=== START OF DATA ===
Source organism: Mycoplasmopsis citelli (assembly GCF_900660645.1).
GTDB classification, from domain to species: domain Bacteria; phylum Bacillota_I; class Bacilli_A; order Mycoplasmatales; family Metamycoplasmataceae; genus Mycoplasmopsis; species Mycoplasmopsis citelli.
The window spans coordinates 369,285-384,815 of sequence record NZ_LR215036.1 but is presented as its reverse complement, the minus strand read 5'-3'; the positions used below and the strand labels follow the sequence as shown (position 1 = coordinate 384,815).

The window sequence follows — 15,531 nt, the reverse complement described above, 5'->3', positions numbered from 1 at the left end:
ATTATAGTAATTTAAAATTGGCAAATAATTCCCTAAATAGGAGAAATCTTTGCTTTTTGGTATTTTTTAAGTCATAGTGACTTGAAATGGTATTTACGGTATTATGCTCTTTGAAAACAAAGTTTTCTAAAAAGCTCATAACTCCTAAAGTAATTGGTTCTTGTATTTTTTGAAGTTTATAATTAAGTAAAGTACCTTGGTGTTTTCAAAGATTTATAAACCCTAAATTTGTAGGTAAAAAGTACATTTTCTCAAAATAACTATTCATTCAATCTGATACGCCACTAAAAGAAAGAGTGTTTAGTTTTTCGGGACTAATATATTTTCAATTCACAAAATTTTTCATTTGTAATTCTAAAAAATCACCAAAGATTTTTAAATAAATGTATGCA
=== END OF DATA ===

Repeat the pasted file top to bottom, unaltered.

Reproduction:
Source organism: Mycoplasmopsis citelli (assembly GCF_900660645.1).
GTDB classification, from domain to species: domain Bacteria; phylum Bacillota_I; class Bacilli_A; order Mycoplasmatales; family Metamycoplasmataceae; genus Mycoplasmopsis; species Mycoplasmopsis citelli.
The window spans coordinates 369,285-384,815 of sequence record NZ_LR215036.1 but is presented as its reverse complement, the minus strand read 5'-3'; the positions used below and the strand labels follow the sequence as shown (position 1 = coordinate 384,815).

The window sequence follows — 15,531 nt, the reverse complement described above, 5'->3', positions numbered from 1 at the left end:
ATTATAGTAATTTAAAATTGGCAAATAATTCCCTAAATAGGAGAAATCTTTGCTTTTTGGTATTTTTTAAGTCATAGTGACTTGAAATGGTATTTACGGTATTATGCTCTTTGAAAACAAAGTTTTCTAAAAAGCTCATAACTCCTAAAGTAATTGGTTCTTGTATTTTTTGAAGTTTATAATTAAGTAAAGTACCTTGGTGTTTTCAAAGATTTATAAACCCTAAATTTGTAGGTAAAAAGTACATTTTCTCAAAATAACTATTCATTCAATCTGATACGCCACTAAAAGAAAGAGTGTTTAGTTTTTCGGGACTAATATATTTTCAATTCACAAAATTTTTCATTTGTAATTCTAAAAAATCACCAAAGATTTTTAAATAAATGTATGCA